I am glad they have stated that the alternative to HSR is $171 billion. Everyone supportive of CAHSR needs to throw this RIGHT BACK at the naysayers. Additionally, after reading the plan it seems $92 billion is the most expensive option, while there are also options for $6 billion, $33.2 billion, $54.3 billion, and $78.2 billion.

    Leave it to the media to hype the damn thing by only stating the $92 billion amount, and leave it to ignorant and stupid Americans to eat it up without reading the actual plan. I wasn’t expecting anything else though.

    Also, I agree 2033 is too long, but again this is for full build-out. Even the TGV took a decade or two to really get going. The incremental approach will at least create a chain reaction of construction and demand, we can hope.

    Osman Reply:

    Sorry, meant $98 billion

    Tony d. Reply:

    Outstanding post Osman, I agree.

    Alon Levy Reply:

    No. The cheaper options are options that build less than the full Anaheim-SF segment. For example, $6 billion is just Fresno-Bakersfield. It’s not as if someone’s waving an option for LA-SF for $6 billion; even Spain doesn’t build things that cheaply.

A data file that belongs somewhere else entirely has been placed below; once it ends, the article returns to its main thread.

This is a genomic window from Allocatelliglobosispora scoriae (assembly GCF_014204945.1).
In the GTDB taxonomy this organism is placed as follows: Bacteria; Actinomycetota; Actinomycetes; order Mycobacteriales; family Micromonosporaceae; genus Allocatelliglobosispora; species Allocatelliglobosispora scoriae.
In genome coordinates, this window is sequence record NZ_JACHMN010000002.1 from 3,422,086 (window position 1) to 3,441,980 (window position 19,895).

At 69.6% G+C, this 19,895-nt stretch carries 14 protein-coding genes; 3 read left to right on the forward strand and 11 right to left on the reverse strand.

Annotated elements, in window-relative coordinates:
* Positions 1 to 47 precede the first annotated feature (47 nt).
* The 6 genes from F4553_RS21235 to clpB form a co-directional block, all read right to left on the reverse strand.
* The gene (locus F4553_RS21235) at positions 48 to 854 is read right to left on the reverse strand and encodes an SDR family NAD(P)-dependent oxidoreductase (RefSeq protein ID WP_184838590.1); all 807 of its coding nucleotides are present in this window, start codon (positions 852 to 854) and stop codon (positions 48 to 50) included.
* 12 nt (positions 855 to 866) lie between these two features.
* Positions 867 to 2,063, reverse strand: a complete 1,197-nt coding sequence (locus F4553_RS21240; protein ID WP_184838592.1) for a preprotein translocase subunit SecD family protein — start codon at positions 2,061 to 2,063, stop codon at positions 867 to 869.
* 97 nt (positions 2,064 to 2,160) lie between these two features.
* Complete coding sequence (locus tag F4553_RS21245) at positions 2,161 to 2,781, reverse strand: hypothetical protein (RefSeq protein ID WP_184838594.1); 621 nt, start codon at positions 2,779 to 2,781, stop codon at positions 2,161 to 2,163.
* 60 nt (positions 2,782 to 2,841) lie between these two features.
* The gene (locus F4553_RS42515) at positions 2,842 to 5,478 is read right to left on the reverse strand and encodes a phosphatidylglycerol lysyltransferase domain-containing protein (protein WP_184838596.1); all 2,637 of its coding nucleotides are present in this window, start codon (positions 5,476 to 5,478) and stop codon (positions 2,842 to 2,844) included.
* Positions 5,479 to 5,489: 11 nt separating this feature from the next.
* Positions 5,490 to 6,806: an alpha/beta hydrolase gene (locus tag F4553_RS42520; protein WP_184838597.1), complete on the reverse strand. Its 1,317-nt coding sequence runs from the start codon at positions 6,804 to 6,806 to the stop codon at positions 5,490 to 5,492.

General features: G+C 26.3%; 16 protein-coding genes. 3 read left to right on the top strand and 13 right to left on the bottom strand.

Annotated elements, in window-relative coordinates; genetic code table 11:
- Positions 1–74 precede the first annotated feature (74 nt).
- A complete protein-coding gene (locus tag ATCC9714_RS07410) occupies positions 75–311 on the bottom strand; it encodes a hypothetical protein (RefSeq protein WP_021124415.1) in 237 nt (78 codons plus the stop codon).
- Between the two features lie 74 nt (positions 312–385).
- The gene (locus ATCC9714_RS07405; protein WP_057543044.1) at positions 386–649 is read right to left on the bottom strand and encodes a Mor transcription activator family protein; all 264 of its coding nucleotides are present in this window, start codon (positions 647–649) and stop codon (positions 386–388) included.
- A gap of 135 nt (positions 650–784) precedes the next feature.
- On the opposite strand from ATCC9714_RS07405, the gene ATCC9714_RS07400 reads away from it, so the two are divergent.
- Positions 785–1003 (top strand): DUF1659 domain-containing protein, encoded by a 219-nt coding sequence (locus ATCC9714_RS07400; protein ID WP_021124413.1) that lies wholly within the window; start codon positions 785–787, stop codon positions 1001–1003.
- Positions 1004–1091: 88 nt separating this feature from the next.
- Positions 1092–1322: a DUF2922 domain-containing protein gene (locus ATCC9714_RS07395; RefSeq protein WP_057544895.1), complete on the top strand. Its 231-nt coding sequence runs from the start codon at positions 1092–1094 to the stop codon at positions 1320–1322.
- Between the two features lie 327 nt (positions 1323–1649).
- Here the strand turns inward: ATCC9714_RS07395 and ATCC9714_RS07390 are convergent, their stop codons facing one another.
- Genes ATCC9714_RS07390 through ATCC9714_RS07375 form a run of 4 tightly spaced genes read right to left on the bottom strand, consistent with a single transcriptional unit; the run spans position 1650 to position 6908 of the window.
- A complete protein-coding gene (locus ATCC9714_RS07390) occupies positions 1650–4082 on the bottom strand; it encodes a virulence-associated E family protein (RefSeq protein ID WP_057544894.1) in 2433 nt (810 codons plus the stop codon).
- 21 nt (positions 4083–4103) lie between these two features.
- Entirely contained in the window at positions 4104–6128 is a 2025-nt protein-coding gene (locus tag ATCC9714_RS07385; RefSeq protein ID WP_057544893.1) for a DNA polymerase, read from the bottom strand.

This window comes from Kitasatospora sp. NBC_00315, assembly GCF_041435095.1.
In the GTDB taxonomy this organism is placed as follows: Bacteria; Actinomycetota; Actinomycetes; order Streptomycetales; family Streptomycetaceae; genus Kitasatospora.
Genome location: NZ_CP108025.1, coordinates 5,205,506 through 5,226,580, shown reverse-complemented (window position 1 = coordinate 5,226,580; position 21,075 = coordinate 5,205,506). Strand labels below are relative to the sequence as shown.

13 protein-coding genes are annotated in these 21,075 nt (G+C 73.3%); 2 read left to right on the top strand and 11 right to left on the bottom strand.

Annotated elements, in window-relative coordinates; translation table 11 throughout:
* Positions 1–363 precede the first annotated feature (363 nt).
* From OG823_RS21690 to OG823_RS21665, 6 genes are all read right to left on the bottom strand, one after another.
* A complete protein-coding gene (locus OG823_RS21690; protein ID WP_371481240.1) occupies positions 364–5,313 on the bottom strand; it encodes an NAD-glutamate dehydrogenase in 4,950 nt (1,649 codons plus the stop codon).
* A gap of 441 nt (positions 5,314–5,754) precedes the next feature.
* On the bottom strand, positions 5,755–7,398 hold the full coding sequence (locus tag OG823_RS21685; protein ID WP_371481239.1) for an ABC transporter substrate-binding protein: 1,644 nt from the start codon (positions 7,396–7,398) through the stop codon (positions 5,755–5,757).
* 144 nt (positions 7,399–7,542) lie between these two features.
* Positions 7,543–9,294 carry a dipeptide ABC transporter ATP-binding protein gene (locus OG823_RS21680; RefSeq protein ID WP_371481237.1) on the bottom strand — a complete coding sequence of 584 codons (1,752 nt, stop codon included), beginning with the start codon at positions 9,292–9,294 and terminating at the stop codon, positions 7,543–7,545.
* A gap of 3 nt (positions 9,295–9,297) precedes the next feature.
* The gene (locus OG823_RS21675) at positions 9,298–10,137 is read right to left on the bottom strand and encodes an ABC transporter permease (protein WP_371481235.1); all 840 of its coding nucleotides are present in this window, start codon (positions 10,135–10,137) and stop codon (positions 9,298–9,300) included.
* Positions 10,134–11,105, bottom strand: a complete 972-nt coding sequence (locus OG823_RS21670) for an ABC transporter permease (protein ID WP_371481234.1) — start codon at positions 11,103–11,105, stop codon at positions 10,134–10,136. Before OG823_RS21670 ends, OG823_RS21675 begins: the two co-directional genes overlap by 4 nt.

21. Mark
    Nov 1st, 2011 at 10:43

    Unfortunately, none of this debate is going to matter as the global financial markets are are starting to finally punish those nations with too much debt on the books. Italian 10 yr treasury notes hit 6.32% today. This might not mean much to most but if yields get much closer to 7%, then all hell is going to break loose. At this point, the market is starting to price in a likely default on the bonds of the 3rd most indebted nation in the world with $2.5 trillion in U.S. worth of outstanding debt. You could shrug your shoulders but if Italy goes, then we need to start worrying about Japan with a debt to GDP ration of roughly 210% and then we are next in the U.S. Portugal, Ireland, Belgium and Spain if they have not already will soon lose access to the debt markets. If we are lucky, the capital markets will give the U.S. 2-3 years to figure out a sustainable way to raise additional revenue and cut spending. Regardless, there will be no additional money from the FEDS for HSR regardless of who is in office after 2012. The levels of outstanding debt globally are bigger than we can honestly comprehend and there is no silver bullet available this time because we are already are choking on too much sovereign debt. I just wish it wasn’t so….

    J. Wong Reply:

    Oh, really? Did you know that Italy actually has a surplus on their books? The problem is that their banks are carrying too much Greek debt. If the Euro implodes, we’re going to see another recession, which means U.S. bond prices will dive making it even cheaper to borrow money for HSR.

    Beta Magellan Reply:

    J. Wong nails it. Flight to relative safety, motherlovers!